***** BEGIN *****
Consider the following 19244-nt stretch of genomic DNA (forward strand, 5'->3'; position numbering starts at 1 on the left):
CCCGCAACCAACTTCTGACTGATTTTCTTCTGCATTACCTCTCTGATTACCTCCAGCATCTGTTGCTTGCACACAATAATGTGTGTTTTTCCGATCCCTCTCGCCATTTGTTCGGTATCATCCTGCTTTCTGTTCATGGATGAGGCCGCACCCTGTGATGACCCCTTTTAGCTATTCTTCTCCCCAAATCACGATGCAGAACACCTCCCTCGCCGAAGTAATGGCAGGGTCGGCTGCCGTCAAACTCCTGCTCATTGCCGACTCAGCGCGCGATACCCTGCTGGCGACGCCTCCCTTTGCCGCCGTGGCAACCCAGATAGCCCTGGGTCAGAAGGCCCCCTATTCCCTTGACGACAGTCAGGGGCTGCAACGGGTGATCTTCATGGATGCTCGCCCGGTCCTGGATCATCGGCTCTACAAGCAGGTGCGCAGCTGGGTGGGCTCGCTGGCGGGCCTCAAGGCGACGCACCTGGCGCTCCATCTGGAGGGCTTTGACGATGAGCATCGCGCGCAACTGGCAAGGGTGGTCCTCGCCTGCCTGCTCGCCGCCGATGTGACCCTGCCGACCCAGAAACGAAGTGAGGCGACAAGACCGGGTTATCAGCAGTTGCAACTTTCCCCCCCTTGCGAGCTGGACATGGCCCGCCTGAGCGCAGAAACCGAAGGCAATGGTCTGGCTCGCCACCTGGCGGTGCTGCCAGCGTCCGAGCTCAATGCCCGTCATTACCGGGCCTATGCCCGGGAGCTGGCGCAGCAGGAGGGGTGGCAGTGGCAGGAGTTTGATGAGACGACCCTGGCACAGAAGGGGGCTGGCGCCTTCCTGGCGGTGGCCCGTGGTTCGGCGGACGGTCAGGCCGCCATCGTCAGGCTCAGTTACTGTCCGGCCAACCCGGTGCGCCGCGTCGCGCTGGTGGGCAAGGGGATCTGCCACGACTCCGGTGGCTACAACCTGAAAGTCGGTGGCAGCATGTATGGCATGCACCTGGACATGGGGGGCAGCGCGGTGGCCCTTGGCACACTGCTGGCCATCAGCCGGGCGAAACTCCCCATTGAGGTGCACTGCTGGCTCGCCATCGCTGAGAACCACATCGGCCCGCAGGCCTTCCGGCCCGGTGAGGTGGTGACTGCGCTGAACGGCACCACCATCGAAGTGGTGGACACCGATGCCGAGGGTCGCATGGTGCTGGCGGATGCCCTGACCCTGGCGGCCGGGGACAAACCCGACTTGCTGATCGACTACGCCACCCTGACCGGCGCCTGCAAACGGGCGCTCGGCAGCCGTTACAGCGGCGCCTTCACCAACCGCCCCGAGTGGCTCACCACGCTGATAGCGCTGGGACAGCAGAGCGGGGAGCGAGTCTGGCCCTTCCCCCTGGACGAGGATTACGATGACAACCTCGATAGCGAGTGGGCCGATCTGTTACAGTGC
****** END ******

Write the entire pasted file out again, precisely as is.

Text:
Consider the following 19244-nt stretch of genomic DNA (forward strand, 5'->3'; position numbering starts at 1 on the left):
CCCGCAACCAACTTCTGACTGATTTTCTTCTGCATTACCTCTCTGATTACCTCCAGCATCTGTTGCTTGCACACAATAATGTGTGTTTTTCCGATCCCTCTCGCCATTTGTTCGGTATCATCCTGCTTTCTGTTCATGGATGAGGCCGCACCCTGTGATGACCCCTTTTAGCTATTCTTCTCCCCAAATCACGATGCAGAACACCTCCCTCGCCGAAGTAATGGCAGGGTCGGCTGCCGTCAAACTCCTGCTCATTGCCGACTCAGCGCGCGATACCCTGCTGGCGACGCCTCCCTTTGCCGCCGTGGCAACCCAGATAGCCCTGGGTCAGAAGGCCCCCTATTCCCTTGACGACAGTCAGGGGCTGCAACGGGTGATCTTCATGGATGCTCGCCCGGTCCTGGATCATCGGCTCTACAAGCAGGTGCGCAGCTGGGTGGGCTCGCTGGCGGGCCTCAAGGCGACGCACCTGGCGCTCCATCTGGAGGGCTTTGACGATGAGCATCGCGCGCAACTGGCAAGGGTGGTCCTCGCCTGCCTGCTCGCCGCCGATGTGACCCTGCCGACCCAGAAACGAAGTGAGGCGACAAGACCGGGTTATCAGCAGTTGCAACTTTCCCCCCCTTGCGAGCTGGACATGGCCCGCCTGAGCGCAGAAACCGAAGGCAATGGTCTGGCTCGCCACCTGGCGGTGCTGCCAGCGTCCGAGCTCAATGCCCGTCATTACCGGGCCTATGCCCGGGAGCTGGCGCAGCAGGAGGGGTGGCAGTGGCAGGAGTTTGATGAGACGACCCTGGCACAGAAGGGGGCTGGCGCCTTCCTGGCGGTGGCCCGTGGTTCGGCGGACGGTCAGGCCGCCATCGTCAGGCTCAGTTACTGTCCGGCCAACCCGGTGCGCCGCGTCGCGCTGGTGGGCAAGGGGATCTGCCACGACTCCGGTGGCTACAACCTGAAAGTCGGTGGCAGCATGTATGGCATGCACCTGGACATGGGGGGCAGCGCGGTGGCCCTTGGCACACTGCTGGCCATCAGCCGGGCGAAACTCCCCATTGAGGTGCACTGCTGGCTCGCCATCGCTGAGAACCACATCGGCCCGCAGGCCTTCCGGCCCGGTGAGGTGGTGACTGCGCTGAACGGCACCACCATCGAAGTGGTGGACACCGATGCCGAGGGTCGCATGGTGCTGGCGGATGCCCTGACCCTGGCGGCCGGGGACAAACCCGACTTGCTGATCGACTACGCCACCCTGACCGGCGCCTGCAAACGGGCGCTCGGCAGCCGTTACAGCGGCGCCTTCACCAACCGCCCCGAGTGGCTCACCACGCTGATAGCGCTGGGACAGCAGAGCGGGGAGCGAGTCTGGCCCTTCCCCCTGGACGAGGATTACGATGACAACCTCGATAGCGAGTGGGCCGATCTGTTACAGTGC